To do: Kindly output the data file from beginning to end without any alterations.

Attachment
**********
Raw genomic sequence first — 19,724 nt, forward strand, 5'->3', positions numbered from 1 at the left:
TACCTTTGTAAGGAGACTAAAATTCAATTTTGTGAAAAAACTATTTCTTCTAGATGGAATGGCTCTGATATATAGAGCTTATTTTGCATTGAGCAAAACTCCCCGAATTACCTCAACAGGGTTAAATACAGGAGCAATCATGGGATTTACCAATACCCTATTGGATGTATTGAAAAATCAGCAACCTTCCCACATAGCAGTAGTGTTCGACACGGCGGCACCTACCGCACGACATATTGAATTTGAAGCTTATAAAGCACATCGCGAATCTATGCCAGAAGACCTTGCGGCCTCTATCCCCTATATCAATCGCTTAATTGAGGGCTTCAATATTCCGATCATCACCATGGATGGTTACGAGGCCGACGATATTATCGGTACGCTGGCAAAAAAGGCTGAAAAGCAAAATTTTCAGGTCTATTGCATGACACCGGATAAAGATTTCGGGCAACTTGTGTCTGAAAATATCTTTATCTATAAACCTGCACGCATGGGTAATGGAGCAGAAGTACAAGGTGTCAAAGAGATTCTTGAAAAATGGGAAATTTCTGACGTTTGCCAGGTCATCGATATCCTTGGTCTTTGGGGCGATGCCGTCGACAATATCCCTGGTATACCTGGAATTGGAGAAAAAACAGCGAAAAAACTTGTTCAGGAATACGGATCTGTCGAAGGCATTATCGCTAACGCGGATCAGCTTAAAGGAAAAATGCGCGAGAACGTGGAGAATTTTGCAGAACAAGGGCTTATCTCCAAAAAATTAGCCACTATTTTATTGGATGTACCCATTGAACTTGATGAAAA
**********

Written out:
Raw genomic sequence first — 19,724 nt, forward strand, 5'->3', positions numbered from 1 at the left:
TACCTTTGTAAGGAGACTAAAATTCAATTTTGTGAAAAAACTATTTCTTCTAGATGGAATGGCTCTGATATATAGAGCTTATTTTGCATTGAGCAAAACTCCCCGAATTACCTCAACAGGGTTAAATACAGGAGCAATCATGGGATTTACCAATACCCTATTGGATGTATTGAAAAATCAGCAACCTTCCCACATAGCAGTAGTGTTCGACACGGCGGCACCTACCGCACGACATATTGAATTTGAAGCTTATAAAGCACATCGCGAATCTATGCCAGAAGACCTTGCGGCCTCTATCCCCTATATCAATCGCTTAATTGAGGGCTTCAATATTCCGATCATCACCATGGATGGTTACGAGGCCGACGATATTATCGGTACGCTGGCAAAAAAGGCTGAAAAGCAAAATTTTCAGGTCTATTGCATGACACCGGATAAAGATTTCGGGCAACTTGTGTCTGAAAATATCTTTATCTATAAACCTGCACGCATGGGTAATGGAGCAGAAGTACAAGGTGTCAAAGAGATTCTTGAAAAATGGGAAATTTCTGACGTTTGCCAGGTCATCGATATCCTTGGTCTTTGGGGCGATGCCGTCGACAATATCCCTGGTATACCTGGAATTGGAGAAAAAACAGCGAAAAAACTTGTTCAGGAATACGGATCTGTCGAAGGCATTATCGCTAACGCGGATCAGCTTAAAGGAAAAATGCGCGAGAACGTGGAGAATTTTGCAGAACAAGGGCTTATCTCCAAAAAATTAGCCACTATTTTATTGGATGTACCCATTGAACTTGATGAAAA